CHARLOTTE, N.C. - Gov. Pat McCrory is facing new ethics allegations.
Progress North Carolina Action, a liberal Raleigh-based political group, said the governor failed to report trips paid for by others on state ethics forms.
It's the third time that McCrory has faced questions about the way he has filled out the Statement of Economic Interest required by the North Carolina Ethics Commission.
“At this point, we shouldn't take these things at face value,” said Gerrick Brenner, of Progress North Carolina Action. “We have a pattern here."
The latest allegations involve three trips McCrory took in 2013 to New Orleans in May, Charleston, South Carolina, in September, and Scottsdale, Arizona, in November.
All three were put on by the Republican Governors Association which confirmed Tuesday that it paid for McCrory's hotels stays and meals.
McCrory filled out “No” to accepting any scholarship or grant-in-ad worth more than $200 to attend a conference or meeting on ethics forms filed in 2013.
"If they (Republican Governor's Association) want to pay for governors across the country to come to their partisan political conventions that's OK," Brenner said, "But you've got to disclose it. It's an in-kind gift."
Other high-ranking North Carolina politicians have reported similar trips on their Statement of Economic Interest forms.
Former North Carolina Speaker of the House Thom Tillis and Sen. Phil Berger listed the costs of conferences on SEI's covering 2011.
Political expert Michael Bitzer said repeated questions about McCrory's ethics forms, even from liberal groups, could grow into a political problem.
"Maybe this is their way of hurling shots at the governor but at a point the pattern starts to be persistent,” Bitzer said.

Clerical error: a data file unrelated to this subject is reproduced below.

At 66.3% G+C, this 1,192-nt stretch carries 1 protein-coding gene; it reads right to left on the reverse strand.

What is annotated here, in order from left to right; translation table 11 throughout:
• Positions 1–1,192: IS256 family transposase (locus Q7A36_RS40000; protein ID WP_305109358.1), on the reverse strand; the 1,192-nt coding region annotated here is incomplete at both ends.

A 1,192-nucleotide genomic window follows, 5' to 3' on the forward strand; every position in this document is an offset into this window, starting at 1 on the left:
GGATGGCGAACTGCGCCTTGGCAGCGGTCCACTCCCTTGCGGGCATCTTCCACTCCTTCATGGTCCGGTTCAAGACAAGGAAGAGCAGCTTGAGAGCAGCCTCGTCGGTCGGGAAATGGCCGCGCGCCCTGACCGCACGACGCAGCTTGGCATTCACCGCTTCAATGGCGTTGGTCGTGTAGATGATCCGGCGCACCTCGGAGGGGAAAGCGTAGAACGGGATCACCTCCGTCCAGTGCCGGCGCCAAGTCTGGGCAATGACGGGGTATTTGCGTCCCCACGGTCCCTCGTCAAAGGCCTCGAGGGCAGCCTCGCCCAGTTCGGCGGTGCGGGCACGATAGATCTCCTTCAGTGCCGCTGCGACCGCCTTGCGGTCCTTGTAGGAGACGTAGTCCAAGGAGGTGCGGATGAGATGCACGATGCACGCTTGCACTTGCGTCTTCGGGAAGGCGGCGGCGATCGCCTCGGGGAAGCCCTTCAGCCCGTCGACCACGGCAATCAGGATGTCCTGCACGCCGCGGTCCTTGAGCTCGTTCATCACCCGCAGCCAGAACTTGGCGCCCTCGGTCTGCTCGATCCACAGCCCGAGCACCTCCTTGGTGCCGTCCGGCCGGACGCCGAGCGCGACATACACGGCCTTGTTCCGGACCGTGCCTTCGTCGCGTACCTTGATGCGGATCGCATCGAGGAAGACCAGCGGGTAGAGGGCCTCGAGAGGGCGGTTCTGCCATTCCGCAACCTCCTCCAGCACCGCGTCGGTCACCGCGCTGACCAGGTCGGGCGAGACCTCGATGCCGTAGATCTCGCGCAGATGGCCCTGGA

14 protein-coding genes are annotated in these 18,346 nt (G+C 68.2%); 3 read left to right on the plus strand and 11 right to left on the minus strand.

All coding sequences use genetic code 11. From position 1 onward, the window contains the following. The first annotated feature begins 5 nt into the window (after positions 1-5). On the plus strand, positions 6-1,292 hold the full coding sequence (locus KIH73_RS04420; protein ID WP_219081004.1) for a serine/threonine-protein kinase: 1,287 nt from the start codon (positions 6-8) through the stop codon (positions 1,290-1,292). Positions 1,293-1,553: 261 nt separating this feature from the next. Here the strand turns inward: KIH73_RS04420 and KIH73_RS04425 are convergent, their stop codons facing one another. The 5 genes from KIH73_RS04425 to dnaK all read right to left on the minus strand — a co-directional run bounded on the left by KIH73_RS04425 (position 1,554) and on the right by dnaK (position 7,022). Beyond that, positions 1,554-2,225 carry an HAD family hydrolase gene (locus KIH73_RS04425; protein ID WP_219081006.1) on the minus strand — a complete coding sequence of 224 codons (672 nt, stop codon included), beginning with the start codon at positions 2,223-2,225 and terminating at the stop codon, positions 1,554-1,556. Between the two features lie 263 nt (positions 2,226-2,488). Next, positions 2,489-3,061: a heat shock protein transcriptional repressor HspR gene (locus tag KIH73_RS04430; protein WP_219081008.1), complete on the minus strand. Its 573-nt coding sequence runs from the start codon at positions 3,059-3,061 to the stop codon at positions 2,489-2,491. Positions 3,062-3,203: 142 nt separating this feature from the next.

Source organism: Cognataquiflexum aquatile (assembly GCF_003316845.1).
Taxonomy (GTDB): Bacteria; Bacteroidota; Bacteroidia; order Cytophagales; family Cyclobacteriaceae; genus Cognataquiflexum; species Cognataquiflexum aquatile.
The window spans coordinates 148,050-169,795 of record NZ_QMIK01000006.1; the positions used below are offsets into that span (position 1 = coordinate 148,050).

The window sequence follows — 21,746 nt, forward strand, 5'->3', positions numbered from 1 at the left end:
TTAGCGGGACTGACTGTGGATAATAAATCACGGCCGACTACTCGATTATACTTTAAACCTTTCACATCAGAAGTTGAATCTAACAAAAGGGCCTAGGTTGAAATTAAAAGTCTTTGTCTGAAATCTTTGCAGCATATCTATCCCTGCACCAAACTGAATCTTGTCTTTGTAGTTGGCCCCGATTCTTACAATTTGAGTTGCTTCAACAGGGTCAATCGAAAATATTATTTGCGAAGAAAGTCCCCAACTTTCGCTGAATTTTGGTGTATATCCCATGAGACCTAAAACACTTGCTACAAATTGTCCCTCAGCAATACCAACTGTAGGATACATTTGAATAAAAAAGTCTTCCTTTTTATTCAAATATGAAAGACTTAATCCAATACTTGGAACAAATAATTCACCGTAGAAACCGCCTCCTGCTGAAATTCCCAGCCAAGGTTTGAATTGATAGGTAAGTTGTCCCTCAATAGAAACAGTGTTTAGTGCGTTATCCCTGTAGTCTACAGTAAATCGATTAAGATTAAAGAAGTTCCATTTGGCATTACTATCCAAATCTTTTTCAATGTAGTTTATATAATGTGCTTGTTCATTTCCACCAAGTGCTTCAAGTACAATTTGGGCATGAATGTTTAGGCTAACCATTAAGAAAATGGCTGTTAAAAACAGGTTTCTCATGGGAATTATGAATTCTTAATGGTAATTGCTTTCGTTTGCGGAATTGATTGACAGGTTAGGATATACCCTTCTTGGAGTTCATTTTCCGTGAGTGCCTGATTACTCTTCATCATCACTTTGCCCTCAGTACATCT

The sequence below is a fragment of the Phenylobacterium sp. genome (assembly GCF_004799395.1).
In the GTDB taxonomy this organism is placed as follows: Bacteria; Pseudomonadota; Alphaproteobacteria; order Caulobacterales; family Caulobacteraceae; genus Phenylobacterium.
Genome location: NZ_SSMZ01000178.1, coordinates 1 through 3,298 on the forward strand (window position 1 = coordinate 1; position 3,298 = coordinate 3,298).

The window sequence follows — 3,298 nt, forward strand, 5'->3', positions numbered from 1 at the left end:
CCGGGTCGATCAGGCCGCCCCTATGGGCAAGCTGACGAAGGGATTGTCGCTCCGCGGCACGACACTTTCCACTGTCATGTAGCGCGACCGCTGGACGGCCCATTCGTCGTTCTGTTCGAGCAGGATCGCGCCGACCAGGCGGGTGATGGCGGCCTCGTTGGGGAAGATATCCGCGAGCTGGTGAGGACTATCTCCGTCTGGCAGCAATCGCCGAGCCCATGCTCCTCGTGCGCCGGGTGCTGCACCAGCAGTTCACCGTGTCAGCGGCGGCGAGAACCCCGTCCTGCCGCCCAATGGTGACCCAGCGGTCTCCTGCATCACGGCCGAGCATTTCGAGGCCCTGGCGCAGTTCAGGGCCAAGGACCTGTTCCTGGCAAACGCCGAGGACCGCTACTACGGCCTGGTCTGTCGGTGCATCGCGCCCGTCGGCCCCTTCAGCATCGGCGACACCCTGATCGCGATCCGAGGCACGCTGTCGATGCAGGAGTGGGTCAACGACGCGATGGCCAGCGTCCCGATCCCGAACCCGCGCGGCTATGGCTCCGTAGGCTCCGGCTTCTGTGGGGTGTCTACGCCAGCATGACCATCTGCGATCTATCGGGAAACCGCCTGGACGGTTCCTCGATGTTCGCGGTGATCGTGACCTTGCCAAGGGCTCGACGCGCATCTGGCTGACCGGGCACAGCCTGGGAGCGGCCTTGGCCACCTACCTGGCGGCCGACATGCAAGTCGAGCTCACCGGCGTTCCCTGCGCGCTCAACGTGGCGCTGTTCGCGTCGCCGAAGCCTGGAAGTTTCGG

The new questions about McCrory's ethics forms come at the state Ethics Commission considers a complaint already filed by Progress North Carolina Action. By law, that investigation is confidential.
Brenner sent an email Tuesday to supporters calling for the governor to allow the Ethics Commissions probe of his actions to be made open to the public.
Channel 9 received a response Tuesday afternoon from McCrory’s office.
The statement admits the information uncovered in Bradley's report should have been listed on the governor's ethics forms.
It said the "Chief legal counsel for the governor had determined that this did not need to be disclosed."
However, the Governor's Office said it has gotten word from the state ethics commission saying that interpretation was wrong.
A spokesman said McCrory has "already begun taking the necessary steps to address this situation."
Full statement from the Governor's Office:
Gov. McCrory is an active member of the Republican Governor's Association.
As a member of this organization he regularly meets with governors from across the nation to share ideas and discuss important policy solutions. As is the long-standing practice, the RGA pays for all lodging, meal and travel expenses to their meetings - not the taxpayers.
During the past two years, the chief legal counsel for the governor had determined that this is proper and did not need to be disclosed on annual ethics forms based upon interpretation of existing law.
Today, a staff member with the State Ethics Commission advised counsel that the RGA paying for these trips is proper and legal, however, they need to be recorded annually on disclosure forms. Further clarification is being sought from the commission staff in the coming days.
In the meantime, the governor has already begun taking the necessary steps to address this situation.
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